Thursday, August 28, 2014

My What Big Eyes You Have . . .

Can you see the two eyespots on the back of the head?

 . . . on the back of your head!  Our post today shows the eyespots on the back of one of our winged ambassador American kestrels.  These markings might help to deter a potential predator (yes, even raptors have predators!) from attacking the kestrel from behind.  Other animals including moths, fish and butterflies use this type of survival adaptation for predator protection and other reasons. 
You can see the eyespot at the back
of the head to the far right here.

Gladeye Bushbrown (Mycalesis patnia) with a
large eyespot on the forewing's underside.

Tuesday, August 26, 2014

Guest Blogger Tuesday: TRC Team Member Shahbaz Khan

We continue our Guest Blogger Tuesday with another special person.  Shahbaz Khan is a University of Minnesota student, and TRC’s marketing intern.  We are sure that after you read his post, you’ll know why we wanted him to start working here as quickly as we could hire him!  Shahbaz isn’t waiting until he graduates to do great things.  He is a valued member of our TRC team, and we look forward each week to working with him. (P.S. – we had already hired him when he shared with us that in English, Shahbaz translates to "King of Falcons".)

"A year and four months ago, I got a call that changed my life. That call was made by no other than The Raptor Center. I was offered a Marketing, Social Media and Special Events internship. I knew I interviewed well, but I had zero experience, just switched majors and frankly, I thought I had no business getting paid to work anywhere in the field at that point. But, there was one thing I knew I had: passion. 

It just so happened that The Raptor Center valued my passion and after my time here, it’s clear why: everyone that’s a part of this organization, from the volunteers, to the staff, to the kind people that donate time and time again (that’s you!) are passionate about The Raptor Center’s initiatives. Now, I’m not going to act like I knew a thing about raptors (or animals) in the least prior to being hired. In fact, it was quite the opposite. But, after seeing the amount of work the staff puts in and the ease in which they’re able to teach people (especially me), I learned bit by bit. 

If you would have told me I’d still be working at The Raptor Center when I was first hired, I’d most definitely be surprised. Now, I don’t think there’s much that could stop me from being involved with The Raptor Center. The thing about this organization that inspires me is the fact that no one treats it like work, it’s something that each volunteer and employee genuinely cares about. It’s a dream job. The same holds true for me.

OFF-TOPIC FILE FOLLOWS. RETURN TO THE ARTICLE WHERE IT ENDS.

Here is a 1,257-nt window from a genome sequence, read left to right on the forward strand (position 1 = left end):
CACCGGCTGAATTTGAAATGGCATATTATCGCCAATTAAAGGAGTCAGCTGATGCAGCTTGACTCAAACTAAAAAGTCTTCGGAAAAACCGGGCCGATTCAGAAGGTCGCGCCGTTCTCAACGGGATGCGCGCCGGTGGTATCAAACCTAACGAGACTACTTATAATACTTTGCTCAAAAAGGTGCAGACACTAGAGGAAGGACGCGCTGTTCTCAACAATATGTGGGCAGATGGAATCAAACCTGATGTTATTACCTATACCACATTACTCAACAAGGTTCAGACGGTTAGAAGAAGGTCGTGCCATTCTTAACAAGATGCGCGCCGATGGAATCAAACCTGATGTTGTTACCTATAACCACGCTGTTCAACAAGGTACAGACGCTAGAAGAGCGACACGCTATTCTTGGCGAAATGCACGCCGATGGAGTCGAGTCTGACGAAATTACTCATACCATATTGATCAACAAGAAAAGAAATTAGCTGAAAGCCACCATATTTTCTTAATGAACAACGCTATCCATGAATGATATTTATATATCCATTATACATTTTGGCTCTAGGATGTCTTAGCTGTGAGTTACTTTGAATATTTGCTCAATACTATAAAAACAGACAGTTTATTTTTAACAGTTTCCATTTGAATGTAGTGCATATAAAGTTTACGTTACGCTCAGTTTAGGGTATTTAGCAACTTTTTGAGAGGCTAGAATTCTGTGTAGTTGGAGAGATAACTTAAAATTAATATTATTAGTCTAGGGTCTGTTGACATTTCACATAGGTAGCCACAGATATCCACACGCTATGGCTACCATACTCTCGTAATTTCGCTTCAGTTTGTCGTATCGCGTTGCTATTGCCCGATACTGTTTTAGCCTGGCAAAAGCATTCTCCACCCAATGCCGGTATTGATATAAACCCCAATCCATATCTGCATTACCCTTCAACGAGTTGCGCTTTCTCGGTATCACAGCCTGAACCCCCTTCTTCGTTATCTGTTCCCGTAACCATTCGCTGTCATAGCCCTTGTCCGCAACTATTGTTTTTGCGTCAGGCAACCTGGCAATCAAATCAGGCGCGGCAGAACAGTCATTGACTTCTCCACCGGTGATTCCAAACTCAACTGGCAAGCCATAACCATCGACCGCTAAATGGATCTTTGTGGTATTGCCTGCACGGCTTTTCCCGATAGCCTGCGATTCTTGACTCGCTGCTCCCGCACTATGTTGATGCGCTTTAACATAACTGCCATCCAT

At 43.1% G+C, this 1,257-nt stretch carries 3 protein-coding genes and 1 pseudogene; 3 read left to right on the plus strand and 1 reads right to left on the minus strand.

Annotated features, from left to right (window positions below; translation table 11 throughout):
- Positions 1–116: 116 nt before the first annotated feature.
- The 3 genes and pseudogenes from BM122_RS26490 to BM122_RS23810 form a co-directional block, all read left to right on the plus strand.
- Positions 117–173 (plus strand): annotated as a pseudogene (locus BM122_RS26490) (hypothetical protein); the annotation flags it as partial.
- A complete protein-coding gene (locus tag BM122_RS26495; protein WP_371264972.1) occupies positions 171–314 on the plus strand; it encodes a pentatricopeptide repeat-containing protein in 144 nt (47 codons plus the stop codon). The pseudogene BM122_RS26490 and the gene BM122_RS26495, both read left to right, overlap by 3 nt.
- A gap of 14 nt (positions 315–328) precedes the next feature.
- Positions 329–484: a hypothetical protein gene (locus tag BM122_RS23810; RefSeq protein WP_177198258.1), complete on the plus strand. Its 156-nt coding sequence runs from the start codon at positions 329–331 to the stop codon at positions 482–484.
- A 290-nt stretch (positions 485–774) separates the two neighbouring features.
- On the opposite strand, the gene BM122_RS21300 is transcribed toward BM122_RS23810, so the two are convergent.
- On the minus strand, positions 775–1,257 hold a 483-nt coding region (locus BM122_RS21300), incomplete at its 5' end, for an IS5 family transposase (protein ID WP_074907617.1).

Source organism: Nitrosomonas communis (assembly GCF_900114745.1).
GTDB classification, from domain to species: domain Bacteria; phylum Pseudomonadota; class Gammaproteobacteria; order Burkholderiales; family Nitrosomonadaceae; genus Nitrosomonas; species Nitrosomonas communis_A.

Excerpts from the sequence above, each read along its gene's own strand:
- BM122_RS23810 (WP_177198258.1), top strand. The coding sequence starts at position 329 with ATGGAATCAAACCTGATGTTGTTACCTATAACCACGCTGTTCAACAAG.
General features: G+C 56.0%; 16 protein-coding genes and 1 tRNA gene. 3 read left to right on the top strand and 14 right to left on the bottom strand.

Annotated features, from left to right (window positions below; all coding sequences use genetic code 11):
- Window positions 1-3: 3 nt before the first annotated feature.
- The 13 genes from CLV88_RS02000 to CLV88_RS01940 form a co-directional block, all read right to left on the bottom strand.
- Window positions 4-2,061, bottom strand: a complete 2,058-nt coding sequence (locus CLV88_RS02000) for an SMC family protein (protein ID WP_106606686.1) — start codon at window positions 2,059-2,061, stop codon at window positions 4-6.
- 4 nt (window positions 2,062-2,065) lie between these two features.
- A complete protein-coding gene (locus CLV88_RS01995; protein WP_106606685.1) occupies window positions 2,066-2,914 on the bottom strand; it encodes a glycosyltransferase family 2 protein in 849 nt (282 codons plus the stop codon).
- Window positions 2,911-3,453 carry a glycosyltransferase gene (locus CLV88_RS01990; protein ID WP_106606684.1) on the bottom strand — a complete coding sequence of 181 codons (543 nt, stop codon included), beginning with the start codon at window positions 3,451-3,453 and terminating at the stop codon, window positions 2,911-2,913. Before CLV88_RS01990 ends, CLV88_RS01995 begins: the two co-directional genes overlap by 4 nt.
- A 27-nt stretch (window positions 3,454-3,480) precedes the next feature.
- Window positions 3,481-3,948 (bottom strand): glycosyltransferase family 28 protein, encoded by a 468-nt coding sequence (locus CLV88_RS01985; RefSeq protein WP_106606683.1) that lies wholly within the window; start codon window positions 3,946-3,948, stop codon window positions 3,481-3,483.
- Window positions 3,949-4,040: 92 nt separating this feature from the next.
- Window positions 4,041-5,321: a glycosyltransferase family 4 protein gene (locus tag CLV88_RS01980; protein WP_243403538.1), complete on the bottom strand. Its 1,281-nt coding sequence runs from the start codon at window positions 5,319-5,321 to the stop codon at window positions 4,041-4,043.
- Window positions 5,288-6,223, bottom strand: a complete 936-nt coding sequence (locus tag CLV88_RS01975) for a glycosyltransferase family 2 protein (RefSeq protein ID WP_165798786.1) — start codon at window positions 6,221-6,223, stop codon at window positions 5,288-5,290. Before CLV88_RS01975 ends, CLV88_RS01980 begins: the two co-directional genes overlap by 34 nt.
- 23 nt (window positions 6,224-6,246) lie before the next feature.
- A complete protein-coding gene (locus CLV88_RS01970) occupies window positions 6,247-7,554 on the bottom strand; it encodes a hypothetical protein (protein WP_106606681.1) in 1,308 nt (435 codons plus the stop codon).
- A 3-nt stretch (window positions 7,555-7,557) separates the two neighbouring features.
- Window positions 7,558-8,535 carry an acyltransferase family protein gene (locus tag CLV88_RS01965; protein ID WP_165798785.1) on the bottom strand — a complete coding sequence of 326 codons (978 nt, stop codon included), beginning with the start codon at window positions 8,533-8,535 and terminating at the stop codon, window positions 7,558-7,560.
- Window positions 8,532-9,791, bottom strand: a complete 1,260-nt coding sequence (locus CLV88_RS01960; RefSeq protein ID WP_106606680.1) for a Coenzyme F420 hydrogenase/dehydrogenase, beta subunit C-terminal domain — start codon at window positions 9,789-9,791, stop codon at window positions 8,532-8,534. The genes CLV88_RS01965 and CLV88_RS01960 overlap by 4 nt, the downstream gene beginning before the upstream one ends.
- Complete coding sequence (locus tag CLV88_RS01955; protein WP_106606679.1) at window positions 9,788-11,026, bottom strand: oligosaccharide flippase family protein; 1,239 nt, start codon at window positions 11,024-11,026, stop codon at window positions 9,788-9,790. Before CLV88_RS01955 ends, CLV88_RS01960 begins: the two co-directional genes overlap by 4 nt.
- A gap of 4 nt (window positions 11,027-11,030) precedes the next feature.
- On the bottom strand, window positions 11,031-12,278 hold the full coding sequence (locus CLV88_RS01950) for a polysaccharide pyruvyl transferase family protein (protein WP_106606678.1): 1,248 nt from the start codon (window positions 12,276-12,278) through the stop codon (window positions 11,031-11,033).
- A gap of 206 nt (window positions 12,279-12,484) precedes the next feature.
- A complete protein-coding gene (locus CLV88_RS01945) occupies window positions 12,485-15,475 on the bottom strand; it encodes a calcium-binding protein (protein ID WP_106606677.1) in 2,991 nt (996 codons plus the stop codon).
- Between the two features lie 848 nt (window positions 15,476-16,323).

This organization has taught me so much. The knowledge I’ve gained is not limited to raptors, but about what passion and determination can do. I hope that The Raptor Center continues to inspire all of you, as it has for me"

Friday, August 22, 2014

Some News About Former Patient D.C. Snowy Owl

You may remember the D.C. snowy owl patient treated by The Raptor Center at the University of Minnesota in March and April 2014. The owl had reportedly been hit by a bus in Washington, D.C., in late January 2014. 

The owl had been receiving care at The Raptor Center to replace damaged wing feathers and was returned to the wild on April 19 after meeting health benchmarks indicative of fitness for the wild.

Sadly, we're writing today to let you know that The Raptor Center has learned the snowy owl's body has been recovered from the shoulder of a Minnesota highway, near where he had been released last spring. The snowy's cause of death is uncertain, but the placement of the body indicates he may have been hit by a vehicle. The body was in good condition, indicating the owl was successfully hunting, and was identifiable by a bird band placed on the leg prior to release.

As with all of our rehabilitated raptor patients at The Raptor Center we work diligently to treat and prepare the birds in our care for release. It is always difficult when we receive news such as this. 
Urban landscape challenges such as buses, methane burners and roadways can prove hazardous to all types of wildlife, owls included. 

We appreciate your interest in the snowy owl through his rehabilitation and release, and as always, thank you for your support.